It always seems to take longer to get up a recap than we want. I
guess that's a good sign as it's because we wind up with a lot of extra work right after the show and this year was no different
from previous years. So without further ado, here is the highlights for us at the show.
October 20, 2011: Load-in.
Well, the road to hell is paved with good intentions and despite a whole lot of extra planning and foresight, this
year's load-in was less smooth than last year. Part of it was the fact that we had a 10' x 20' booth rather than the
10' x 10' booth and part of it was that Murphy's Law seemed to be as persistent as the Laws of Gravity. Due to a variety
of reasons and delays, instead of having 6 people for set up we only had one. Due to a freight pickup issue in
Kansas, we were guaranteed to have our pallet on the floor when I arrived at 11 AM that morning. Apparently the special
handling was so special that no one could find it in its special place so it came about an hour later. Our
booth had also moved at the last second to a spot closer to the front- a good thing. However, not all of the service
folks had recieved that memo- a bad thing. So we showed up with no electrical, 8 chairs instead of 3 and no one
knowing where are paperwork was. After being told that I "just don't know how things get done in NYC" by a
member of the electrical union we eventually got the electrical straightened out and up and running. I eventually got
our pallet and started setting everything up. One by one, the other folks showed up and the booth was ready to go.
Just a lot more headaches than last year.
Dinner. Last time we were in NYC for AES we
found an awesome sushi restaurant that we went to three nights in a row. For two years we've been counting the days
until we could make it back to NYC so that we could launch a second gastronomical assault on the same said restaurant.
Since I hadn't eaten since breakfast and everyone else was hungry from traveling we went for sushi after we had finished with
the booth set up. Surprisingly, the manager remembered us from two years ago. Or not surprisingly as Oliver is
6' 7", I'm 6' 4" and we both ate a pile of food last time. We were not disappointed!
|Terry Manning and Chris Juried just before opening...
21, 2009: Open for Business! We all got there early on Friday morning so that we would have everything
that had been shipped to the hotel brought to the booth and set up before folks would arrive. All of the mics needed
to be hung (with care...), Larry and Chris needed to set up their computer display, and Oliver and I had to arrange all of
the transformers, microphone part samples, capsules and other fun things for folks to look at. The first hour of the
show was on the slow side but I checked my watch at around 11 AM and when I looked at it again it was 4:30PM! Everyone
was active the entire time and we all skipped lunch because we just hadn't thought about it. With the four companies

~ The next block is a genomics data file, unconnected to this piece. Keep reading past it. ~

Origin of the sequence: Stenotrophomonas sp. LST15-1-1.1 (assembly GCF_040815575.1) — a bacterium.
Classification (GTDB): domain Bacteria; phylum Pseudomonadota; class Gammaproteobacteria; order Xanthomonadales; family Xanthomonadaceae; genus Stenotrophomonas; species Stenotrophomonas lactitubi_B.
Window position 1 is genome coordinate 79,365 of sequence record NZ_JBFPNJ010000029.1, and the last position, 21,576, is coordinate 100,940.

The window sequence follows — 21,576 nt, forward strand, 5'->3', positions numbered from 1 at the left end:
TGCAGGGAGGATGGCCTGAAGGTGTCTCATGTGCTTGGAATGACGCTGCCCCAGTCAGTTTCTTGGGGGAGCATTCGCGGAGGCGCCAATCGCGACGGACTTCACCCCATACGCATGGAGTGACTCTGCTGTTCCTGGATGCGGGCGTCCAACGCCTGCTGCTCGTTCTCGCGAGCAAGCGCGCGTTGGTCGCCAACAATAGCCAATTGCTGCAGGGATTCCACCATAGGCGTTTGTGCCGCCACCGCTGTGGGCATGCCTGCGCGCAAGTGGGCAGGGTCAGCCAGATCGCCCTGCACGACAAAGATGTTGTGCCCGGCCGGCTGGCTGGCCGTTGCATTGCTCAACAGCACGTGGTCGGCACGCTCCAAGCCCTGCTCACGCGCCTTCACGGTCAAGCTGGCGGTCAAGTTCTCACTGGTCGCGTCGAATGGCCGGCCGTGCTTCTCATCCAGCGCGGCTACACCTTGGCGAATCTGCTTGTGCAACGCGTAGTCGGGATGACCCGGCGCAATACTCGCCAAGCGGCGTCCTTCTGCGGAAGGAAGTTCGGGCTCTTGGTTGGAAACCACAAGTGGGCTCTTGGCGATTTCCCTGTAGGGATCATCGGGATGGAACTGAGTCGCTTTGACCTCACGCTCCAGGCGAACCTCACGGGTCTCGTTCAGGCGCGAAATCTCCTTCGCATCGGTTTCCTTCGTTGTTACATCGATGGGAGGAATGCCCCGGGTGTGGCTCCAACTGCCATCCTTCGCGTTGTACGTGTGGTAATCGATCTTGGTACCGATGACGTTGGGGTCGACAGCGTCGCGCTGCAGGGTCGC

at our one booth I felt like we had something for everyone to look at. Both Tube Equipment Corporation supply product
to other manufacturers so other companies were swinging by our booth to check out what we had. Everyone had something
for engineers and producers to look at and AMI had parts and components for the DIY crowd to check out for their next project.
Below is a rough idea of what we had at the show.
|TAB Funkenwerk and Lucas products
Lucas Engineering: At this year's show,
Lucas unveiled what should be the production prototype of The Moonray mic pre. While it was shown initially two years
ago, it was in a much more primitive state than what was brought to this year's show. Pending final studio testing by
Terry, The Moonray should be ready to move into the production phase in early 2012. Also shown was the upcoming CS-3
microphone, an omni-directional small diaphragm condenser microphone in the lineage of the historic KM53. Stay tuned
for both of these products!
Tube Equipment Corporation: Larry and
Chris hand carried The Moonray up from Florida and had their highly acclaimed SR71 compressor available for viewing at the
show. In addition, they showed off the new suite of computerized test equipment that they've been developing.
Their tube tester can test 20 vaccuum tubes at once giving digital read outs of their performance as well as which tubes meet
your predefined set of minimum requirements weed out rejects. Several manufacturers that work with tube based equipment
came by to check out their set up.
TAB Funkenwerk: We brought with us
samples of all of our current TAB Funkenwerk products. The two developments here were that we have now upgraded the
exterior design of the V71DI to match the entire rest of the line and this was the first time that we had shown this at an
AES show. We also had the very first production unit of the V72M on hand which we had folks listen to at the demo event
later that evening.